I am having a light problems with a room.

Discussion in 'Technical Repair' started by Kbradley12, Feb 3, 2018.

  1. Kbradley12

    Thread Starter New Member

    Feb 3, 2018
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    I am having problems with a room. All outlets in this room went out but the lights didn’t. And the other rooms outlets still work and they on the same breaker. I went back and flipped all breakers and it still not working.


    Mods Note:
    Please don't hijack other member's thread.
    This thread was split from -- Circuit breaker not tripped, but no power to two rooms.
     
  2. AlbertHall

    AAC Fanatic!

    Jun 4, 2014
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    Where in the world are you?
    The wiring in houses is arranged differently in different countries.
     
  3. MisterBill2

    Well-Known Member

    Jan 23, 2018
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    I repaired a similar problem and save a house from burning. The problem was a poor splice in an electrical box that burned the wires apart. So to find it start by opening the outlet box covers and sniffing for a burned smell. That should show where the repair must be made. If you don't know how to make that repair PLEASE get somebody who does know to make it for you.
     
  4. dl324

    AAC Fanatic!

    Mar 30, 2015
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    The problem could be a bad outlet at the start of the daisy chained outlets; which could be in another room...
     
  5. MisterBill2

    Well-Known Member

    Jan 23, 2018
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    d1234 is exactly correct. Outlets do get daisy chained and so a break at one removes power from all, the rest. In addition, it could easily be a break in the connection between the upper outlet and the lower one. I have seen several instances of that strip breaking and then nothing works. And that kind of problem is difficult to locate.
    The process for locating the break requires a high impedance voltmeter, a DVM or digital multimeter is best. Then, first start with an outlet that does work, and, holding one probe in your hand, probe the hot side of the working outlet and note the voltage reading. Next, check all of the dead outlets the same way, upper and lower parts. If they all check the same, then the break is probably in the neutral side. plug a lamp that is switched on into one of the dead outlets, which will then feed a bit of voltage into the dead circuit. Now check the neutral sides of the dead outlets. When you find one that is different top to bottom, that is the one with the break. This method is tedious but it does work if the power to that string of outlets is on. Of course, you may also have a tripped GFCI device in the string, I have had parts of houses go dark because of that, as well.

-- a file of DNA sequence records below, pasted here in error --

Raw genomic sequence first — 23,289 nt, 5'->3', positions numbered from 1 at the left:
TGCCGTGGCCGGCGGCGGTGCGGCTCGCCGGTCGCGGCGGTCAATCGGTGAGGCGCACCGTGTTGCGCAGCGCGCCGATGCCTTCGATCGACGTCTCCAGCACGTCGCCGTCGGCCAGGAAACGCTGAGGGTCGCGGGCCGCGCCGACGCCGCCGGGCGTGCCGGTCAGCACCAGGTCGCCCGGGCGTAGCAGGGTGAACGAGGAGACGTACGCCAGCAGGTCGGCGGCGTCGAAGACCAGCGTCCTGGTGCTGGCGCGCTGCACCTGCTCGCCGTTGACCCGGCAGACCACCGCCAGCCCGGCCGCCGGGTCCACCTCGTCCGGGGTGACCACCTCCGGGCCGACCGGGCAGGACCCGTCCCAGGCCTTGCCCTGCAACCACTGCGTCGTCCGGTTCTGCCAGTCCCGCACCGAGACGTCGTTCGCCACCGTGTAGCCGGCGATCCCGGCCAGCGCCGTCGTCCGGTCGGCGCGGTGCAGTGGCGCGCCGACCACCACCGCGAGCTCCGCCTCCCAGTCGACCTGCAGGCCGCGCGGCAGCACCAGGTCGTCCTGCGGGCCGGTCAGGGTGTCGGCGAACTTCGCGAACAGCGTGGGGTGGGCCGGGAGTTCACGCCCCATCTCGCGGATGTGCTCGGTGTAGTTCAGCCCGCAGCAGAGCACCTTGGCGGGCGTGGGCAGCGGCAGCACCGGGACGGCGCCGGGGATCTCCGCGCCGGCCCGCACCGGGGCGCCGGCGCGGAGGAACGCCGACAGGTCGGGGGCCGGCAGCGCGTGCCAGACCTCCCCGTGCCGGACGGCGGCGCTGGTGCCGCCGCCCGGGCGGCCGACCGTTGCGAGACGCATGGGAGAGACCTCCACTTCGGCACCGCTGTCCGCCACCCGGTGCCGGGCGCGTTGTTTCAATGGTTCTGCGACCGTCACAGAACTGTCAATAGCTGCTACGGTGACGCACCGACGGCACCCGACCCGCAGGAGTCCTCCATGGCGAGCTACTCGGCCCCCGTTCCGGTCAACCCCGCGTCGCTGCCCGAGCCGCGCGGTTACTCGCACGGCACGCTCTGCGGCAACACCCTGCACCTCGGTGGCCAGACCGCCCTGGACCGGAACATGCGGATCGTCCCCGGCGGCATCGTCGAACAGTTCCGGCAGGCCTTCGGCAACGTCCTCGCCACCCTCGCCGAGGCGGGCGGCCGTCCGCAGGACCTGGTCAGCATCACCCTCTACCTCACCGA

6. dl324

    AAC Fanatic!

    Mar 30, 2015
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    Use one of these to test the outlets:
    [​IMG]

    The hard part will be finding the outlet ahead of the ones that don't work. That could be tedious if you don't have the electrical plans for the dwelling.
     
  7. MisterBill2

    Well-Known Member

    Jan 23, 2018
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    Using the type of checker shown in the picture is a quick way to search, BUT it will not help much if the outlet is done the way a lot of folks do, which is putting one wire from the incoming pair on the top and the other wire on the bottom screw, opposite side. What that leads to is a situation where when the little bar of metal that ties the top and bottom together breaks, both outlets go dead. Now, as I suggested in my last comment, the first thing to do is to check for a tripped GFCI (Ground Fault circuit Interrupter) device. It would most likely be in an area where there are faucets, such as a sink or shower, or a laundry room. It could also be an outside outlet.
    But if it is not a tripped GFCI device, and you don't have a meter suitable for doing the test that I described in a previous post, you can build a simple tester using two low wattage incandescent light bulbs, two line plugs, (or short cords with plugs on them, and an extension cord. Each plug should either be polarized or have be marked, or, if all of the outlets involved are 3-wire grounding types, it is easier. You connect each light bulb between the line blade of one outlet and the neutral blade of the other outlet. Then plug one of the plugs into an outlet that is working. Then you can check every dead outlet, top and bottom, to see where the connection is broken. On the faulty outlet both bulbs may light on top but not bottom, while on the others only one lamp will light. That is presuming that the fault is a slightly defective outlet. If it is a failed splice inside an electrical box this test won't help much. For a failed splice you need to get into the boxes and inspect closely. The last two of those I found, the problem was a wire nut not installed correctly.
     
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